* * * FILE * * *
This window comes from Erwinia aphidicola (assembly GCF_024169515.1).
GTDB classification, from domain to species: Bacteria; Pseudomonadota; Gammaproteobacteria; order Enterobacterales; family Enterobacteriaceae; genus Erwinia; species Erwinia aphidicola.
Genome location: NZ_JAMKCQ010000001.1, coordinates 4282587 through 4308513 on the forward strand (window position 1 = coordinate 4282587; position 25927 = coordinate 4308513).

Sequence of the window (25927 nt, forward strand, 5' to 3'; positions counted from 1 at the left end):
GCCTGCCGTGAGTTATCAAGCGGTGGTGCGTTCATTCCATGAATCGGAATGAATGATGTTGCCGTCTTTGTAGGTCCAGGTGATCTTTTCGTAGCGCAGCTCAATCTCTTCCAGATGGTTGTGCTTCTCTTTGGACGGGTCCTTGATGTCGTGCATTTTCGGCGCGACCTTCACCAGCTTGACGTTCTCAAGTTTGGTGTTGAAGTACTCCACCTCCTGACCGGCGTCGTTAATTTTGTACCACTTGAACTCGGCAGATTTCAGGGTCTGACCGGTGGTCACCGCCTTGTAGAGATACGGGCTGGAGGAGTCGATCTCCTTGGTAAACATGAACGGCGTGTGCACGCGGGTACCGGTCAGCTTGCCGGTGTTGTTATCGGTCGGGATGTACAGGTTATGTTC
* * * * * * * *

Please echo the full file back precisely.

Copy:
This window comes from Erwinia aphidicola (assembly GCF_024169515.1).
GTDB classification, from domain to species: Bacteria; Pseudomonadota; Gammaproteobacteria; order Enterobacterales; family Enterobacteriaceae; genus Erwinia; species Erwinia aphidicola.
Genome location: NZ_JAMKCQ010000001.1, coordinates 4282587 through 4308513 on the forward strand (window position 1 = coordinate 4282587; position 25927 = coordinate 4308513).

Sequence of the window (25927 nt, forward strand, 5' to 3'; positions counted from 1 at the left end):
GCCTGCCGTGAGTTATCAAGCGGTGGTGCGTTCATTCCATGAATCGGAATGAATGATGTTGCCGTCTTTGTAGGTCCAGGTGATCTTTTCGTAGCGCAGCTCAATCTCTTCCAGATGGTTGTGCTTCTCTTTGGACGGGTCCTTGATGTCGTGCATTTTCGGCGCGACCTTCACCAGCTTGACGTTCTCAAGTTTGGTGTTGAAGTACTCCACCTCCTGACCGGCGTCGTTAATTTTGTACCACTTGAACTCGGCAGATTTCAGGGTCTGACCGGTGGTCACCGCCTTGTAGAGATACGGGCTGGAGGAGTCGATCTCCTTGGTAAACATGAACGGCGTGTGCACGCGGGTACCGGTCAGCTTGCCGGTGTTGTTATCGGTCGGGATGTACAGGTTATGTTC